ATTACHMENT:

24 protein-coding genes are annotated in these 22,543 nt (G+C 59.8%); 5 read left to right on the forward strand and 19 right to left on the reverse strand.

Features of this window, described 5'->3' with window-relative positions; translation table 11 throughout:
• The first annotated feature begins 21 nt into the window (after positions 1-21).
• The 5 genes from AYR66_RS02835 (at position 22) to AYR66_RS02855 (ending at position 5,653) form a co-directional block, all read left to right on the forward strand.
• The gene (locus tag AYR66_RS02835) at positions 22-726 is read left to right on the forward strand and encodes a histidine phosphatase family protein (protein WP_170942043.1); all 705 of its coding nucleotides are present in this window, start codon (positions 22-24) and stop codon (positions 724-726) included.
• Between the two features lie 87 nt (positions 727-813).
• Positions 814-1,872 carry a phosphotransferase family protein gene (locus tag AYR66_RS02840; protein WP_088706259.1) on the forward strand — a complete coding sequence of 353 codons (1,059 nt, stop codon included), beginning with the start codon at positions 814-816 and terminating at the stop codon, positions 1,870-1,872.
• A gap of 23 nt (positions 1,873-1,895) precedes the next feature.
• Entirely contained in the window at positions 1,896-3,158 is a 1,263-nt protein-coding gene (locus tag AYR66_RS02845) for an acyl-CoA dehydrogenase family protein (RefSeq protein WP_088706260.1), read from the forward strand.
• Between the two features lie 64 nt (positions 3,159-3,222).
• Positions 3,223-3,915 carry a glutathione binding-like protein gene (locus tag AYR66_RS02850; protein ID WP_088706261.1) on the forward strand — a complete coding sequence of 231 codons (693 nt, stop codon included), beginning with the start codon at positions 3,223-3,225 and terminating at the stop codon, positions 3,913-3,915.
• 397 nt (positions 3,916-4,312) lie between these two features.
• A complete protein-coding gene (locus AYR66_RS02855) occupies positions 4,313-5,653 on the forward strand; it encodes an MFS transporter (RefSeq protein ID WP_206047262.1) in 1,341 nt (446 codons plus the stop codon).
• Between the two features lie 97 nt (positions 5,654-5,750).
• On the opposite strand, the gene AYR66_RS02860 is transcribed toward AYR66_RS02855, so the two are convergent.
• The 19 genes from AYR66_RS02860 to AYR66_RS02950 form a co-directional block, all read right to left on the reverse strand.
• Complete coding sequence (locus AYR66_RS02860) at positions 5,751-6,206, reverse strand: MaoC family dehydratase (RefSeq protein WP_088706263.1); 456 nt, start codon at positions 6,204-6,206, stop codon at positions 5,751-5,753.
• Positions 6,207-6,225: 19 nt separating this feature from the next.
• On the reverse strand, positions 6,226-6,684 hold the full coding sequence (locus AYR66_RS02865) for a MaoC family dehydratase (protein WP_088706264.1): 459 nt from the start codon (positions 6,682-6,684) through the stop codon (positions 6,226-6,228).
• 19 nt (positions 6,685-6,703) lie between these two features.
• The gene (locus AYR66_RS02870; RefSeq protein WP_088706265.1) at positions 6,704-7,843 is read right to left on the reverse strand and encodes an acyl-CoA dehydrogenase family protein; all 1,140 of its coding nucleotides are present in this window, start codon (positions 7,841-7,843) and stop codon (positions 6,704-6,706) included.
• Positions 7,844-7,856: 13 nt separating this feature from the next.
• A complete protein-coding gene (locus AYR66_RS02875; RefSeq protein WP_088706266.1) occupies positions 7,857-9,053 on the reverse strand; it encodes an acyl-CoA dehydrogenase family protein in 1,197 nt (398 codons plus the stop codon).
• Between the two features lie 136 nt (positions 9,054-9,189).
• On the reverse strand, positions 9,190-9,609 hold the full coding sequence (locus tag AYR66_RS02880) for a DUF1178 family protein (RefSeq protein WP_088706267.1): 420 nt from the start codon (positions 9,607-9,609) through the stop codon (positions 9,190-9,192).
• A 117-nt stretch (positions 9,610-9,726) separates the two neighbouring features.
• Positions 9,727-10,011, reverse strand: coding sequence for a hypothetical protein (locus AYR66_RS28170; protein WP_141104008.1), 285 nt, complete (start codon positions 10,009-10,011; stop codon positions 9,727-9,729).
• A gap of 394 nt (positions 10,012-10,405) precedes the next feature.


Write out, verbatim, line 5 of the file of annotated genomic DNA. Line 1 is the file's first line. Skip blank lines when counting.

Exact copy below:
• The gene (locus tag AYR66_RS02835) at positions 22-726 is read left to right on the forward strand and encodes a histidine phosphatase family protein (protein WP_170942043.1); all 705 of its coding nucleotides are present in this window, start codon (positions 22-24) and stop codon (positions 724-726) included.